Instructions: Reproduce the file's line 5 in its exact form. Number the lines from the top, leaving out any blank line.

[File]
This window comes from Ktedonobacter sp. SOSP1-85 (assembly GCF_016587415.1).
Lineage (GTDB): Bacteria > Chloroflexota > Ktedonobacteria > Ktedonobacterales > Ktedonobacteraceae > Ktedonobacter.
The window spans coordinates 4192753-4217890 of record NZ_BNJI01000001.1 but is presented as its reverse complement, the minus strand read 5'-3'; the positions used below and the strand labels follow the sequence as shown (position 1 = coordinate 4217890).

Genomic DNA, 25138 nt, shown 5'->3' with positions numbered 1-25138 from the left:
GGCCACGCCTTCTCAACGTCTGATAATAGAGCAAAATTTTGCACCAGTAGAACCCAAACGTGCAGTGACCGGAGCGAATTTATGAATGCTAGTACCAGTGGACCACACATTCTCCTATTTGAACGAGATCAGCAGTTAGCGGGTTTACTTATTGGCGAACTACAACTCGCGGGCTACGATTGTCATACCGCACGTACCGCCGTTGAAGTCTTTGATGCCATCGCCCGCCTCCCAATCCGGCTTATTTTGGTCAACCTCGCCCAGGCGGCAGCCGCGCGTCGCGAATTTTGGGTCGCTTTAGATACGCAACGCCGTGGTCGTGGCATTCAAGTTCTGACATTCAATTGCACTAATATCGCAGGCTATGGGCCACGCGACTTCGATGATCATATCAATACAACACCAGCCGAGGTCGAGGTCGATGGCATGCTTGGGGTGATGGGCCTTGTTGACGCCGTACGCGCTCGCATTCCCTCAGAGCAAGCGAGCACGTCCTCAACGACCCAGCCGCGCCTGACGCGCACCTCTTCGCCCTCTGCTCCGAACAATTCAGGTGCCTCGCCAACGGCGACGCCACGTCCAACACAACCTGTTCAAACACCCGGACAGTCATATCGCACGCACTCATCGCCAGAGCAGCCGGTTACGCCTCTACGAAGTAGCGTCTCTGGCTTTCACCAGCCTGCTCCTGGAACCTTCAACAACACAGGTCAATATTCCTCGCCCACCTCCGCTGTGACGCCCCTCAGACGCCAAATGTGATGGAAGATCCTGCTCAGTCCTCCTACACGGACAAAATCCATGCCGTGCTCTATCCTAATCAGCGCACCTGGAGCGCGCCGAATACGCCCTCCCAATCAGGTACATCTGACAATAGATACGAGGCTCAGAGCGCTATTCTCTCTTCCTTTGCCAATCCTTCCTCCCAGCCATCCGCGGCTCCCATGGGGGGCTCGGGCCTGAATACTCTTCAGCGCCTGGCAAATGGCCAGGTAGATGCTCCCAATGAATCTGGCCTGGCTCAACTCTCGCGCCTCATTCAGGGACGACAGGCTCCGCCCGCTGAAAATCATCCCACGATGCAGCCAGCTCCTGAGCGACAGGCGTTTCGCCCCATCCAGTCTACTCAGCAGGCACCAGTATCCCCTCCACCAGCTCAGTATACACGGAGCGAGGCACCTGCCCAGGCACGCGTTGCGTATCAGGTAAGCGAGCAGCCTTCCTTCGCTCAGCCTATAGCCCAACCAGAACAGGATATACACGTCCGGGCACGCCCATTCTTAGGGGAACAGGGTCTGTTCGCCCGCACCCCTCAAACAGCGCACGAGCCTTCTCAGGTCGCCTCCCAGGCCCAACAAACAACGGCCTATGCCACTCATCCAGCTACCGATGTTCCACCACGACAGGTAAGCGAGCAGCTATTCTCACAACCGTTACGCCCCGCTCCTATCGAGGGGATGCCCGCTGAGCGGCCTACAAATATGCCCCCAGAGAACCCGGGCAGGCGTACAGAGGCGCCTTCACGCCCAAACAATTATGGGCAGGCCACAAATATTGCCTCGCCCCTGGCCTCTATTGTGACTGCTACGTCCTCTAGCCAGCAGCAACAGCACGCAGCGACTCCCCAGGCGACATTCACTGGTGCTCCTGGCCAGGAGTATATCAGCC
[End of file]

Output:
GGCCACGCCTTCTCAACGTCTGATAATAGAGCAAAATTTTGCACCAGTAGAACCCAAACGTGCAGTGACCGGAGCGAATTTATGAATGCTAGTACCAGTGGACCACACATTCTCCTATTTGAACGAGATCAGCAGTTAGCGGGTTTACTTATTGGCGAACTACAACTCGCGGGCTACGATTGTCATACCGCACGTACCGCCGTTGAAGTCTTTGATGCCATCGCCCGCCTCCCAATCCGGCTTATTTTGGTCAACCTCGCCCAGGCGGCAGCCGCGCGTCGCGAATTTTGGGTCGCTTTAGATACGCAACGCCGTGGTCGTGGCATTCAAGTTCTGACATTCAATTGCACTAATATCGCAGGCTATGGGCCACGCGACTTCGATGATCATATCAATACAACACCAGCCGAGGTCGAGGTCGATGGCATGCTTGGGGTGATGGGCCTTGTTGACGCCGTACGCGCTCGCATTCCCTCAGAGCAAGCGAGCACGTCCTCAACGACCCAGCCGCGCCTGACGCGCACCTCTTCGCCCTCTGCTCCGAACAATTCAGGTGCCTCGCCAACGGCGACGCCACGTCCAACACAACCTGTTCAAACACCCGGACAGTCATATCGCACGCACTCATCGCCAGAGCAGCCGGTTACGCCTCTACGAAGTAGCGTCTCTGGCTTTCACCAGCCTGCTCCTGGAACCTTCAACAACACAGGTCAATATTCCTCGCCCACCTCCGCTGTGACGCCCCTCAGACGCCAAATGTGATGGAAGATCCTGCTCAGTCCTCCTACACGGACAAAATCCATGCCGTGCTCTATCCTAATCAGCGCACCTGGAGCGCGCCGAATACGCCCTCCCAATCAGGTACATCTGACAATAGATACGAGGCTCAGAGCGCTATTCTCTCTTCCTTTGCCAATCCTTCCTCCCAGCCATCCGCGGCTCCCATGGGGGGCTCGGGCCTGAATACTCTTCAGCGCCTGGCAAATGGCCAGGTAGATGCTCCCAATGAATCTGGCCTGGCTCAACTCTCGCGCCTCATTCAGGGACGACAGGCTCCGCCCGCTGAAAATCATCCCACGATGCAGCCAGCTCCTGAGCGACAGGCGTTTCGCCCCATCCAGTCTACTCAGCAGGCACCAGTATCCCCTCCACCAGCTCAGTATACACGGAGCGAGGCACCTGCCCAGGCACGCGTTGCGTATCAGGTAAGCGAGCAGCCTTCCTTCGCTCAGCCTATAGCCCAACCAGAACAGGATATACACGTCCGGGCACGCCCATTCTTAGGGGAACAGGGTCTGTTCGCCCGCACCCCTCAAACAGCGCACGAGCCTTCTCAGGTCGCCTCCCAGGCCCAACAAACAACGGCCTATGCCACTCATCCAGCTACCGATGTTCCACCACGACAGGTAAGCGAGCAGCTATTCTCACAACCGTTACGCCCCGCTCCTATCGAGGGGATGCCCGCTGAGCGGCCTACAAATATGCCCCCAGAGAACCCGGGCAGGCGTACAGAGGCGCCTTCACGCCCAAACAATTATGGGCAGGCCACAAATATTGCCTCGCCCCTGGCCTCTATTGTGACTGCTACGTCCTCTAGCCAGCAGCAACAGCACGCAGCGACTCCCCAGGCGACATTCACTGGTGCTCCTGGCCAGGAGTATATCAGCC